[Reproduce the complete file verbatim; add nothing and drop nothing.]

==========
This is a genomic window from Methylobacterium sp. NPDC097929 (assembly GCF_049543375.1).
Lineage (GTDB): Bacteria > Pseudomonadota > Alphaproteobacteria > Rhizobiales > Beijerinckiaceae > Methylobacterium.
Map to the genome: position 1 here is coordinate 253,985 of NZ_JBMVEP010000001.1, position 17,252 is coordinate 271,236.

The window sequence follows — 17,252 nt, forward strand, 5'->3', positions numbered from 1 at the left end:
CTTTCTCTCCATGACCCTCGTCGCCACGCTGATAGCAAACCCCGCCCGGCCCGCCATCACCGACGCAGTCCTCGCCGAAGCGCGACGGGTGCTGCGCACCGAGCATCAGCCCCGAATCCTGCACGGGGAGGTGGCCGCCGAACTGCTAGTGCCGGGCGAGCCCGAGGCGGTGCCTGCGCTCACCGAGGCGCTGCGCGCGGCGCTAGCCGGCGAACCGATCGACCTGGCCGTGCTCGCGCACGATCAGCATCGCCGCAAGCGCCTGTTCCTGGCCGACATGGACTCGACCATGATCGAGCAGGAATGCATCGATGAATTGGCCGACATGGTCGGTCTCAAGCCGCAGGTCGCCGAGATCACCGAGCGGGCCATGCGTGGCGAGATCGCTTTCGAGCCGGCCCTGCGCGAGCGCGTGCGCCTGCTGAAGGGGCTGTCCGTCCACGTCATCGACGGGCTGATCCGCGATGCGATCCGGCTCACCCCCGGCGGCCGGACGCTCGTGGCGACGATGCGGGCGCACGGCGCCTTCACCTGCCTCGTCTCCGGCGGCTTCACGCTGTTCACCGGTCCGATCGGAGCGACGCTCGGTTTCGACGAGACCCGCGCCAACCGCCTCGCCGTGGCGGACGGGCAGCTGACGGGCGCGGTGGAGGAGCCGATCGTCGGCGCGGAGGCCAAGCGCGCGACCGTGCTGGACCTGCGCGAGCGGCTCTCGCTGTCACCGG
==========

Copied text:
This is a genomic window from Methylobacterium sp. NPDC097929 (assembly GCF_049543375.1).
Lineage (GTDB): Bacteria > Pseudomonadota > Alphaproteobacteria > Rhizobiales > Beijerinckiaceae > Methylobacterium.
Map to the genome: position 1 here is coordinate 253,985 of NZ_JBMVEP010000001.1, position 17,252 is coordinate 271,236.

The window sequence follows — 17,252 nt, forward strand, 5'->3', positions numbered from 1 at the left end:
CTTTCTCTCCATGACCCTCGTCGCCACGCTGATAGCAAACCCCGCCCGGCCCGCCATCACCGACGCAGTCCTCGCCGAAGCGCGACGGGTGCTGCGCACCGAGCATCAGCCCCGAATCCTGCACGGGGAGGTGGCCGCCGAACTGCTAGTGCCGGGCGAGCCCGAGGCGGTGCCTGCGCTCACCGAGGCGCTGCGCGCGGCGCTAGCCGGCGAACCGATCGACCTGGCCGTGCTCGCGCACGATCAGCATCGCCGCAAGCGCCTGTTCCTGGCCGACATGGACTCGACCATGATCGAGCAGGAATGCATCGATGAATTGGCCGACATGGTCGGTCTCAAGCCGCAGGTCGCCGAGATCACCGAGCGGGCCATGCGTGGCGAGATCGCTTTCGAGCCGGCCCTGCGCGAGCGCGTGCGCCTGCTGAAGGGGCTGTCCGTCCACGTCATCGACGGGCTGATCCGCGATGCGATCCGGCTCACCCCCGGCGGCCGGACGCTCGTGGCGACGATGCGGGCGCACGGCGCCTTCACCTGCCTCGTCTCCGGCGGCTTCACGCTGTTCACCGGTCCGATCGGAGCGACGCTCGGTTTCGACGAGACCCGCGCCAACCGCCTCGCCGTGGCGGACGGGCAGCTGACGGGCGCGGTGGAGGAGCCGATCGTCGGCGCGGAGGCCAAGCGCGCGACCGTGCTGGACCTGCGCGAGCGGCTCTCGCTGTCACCGG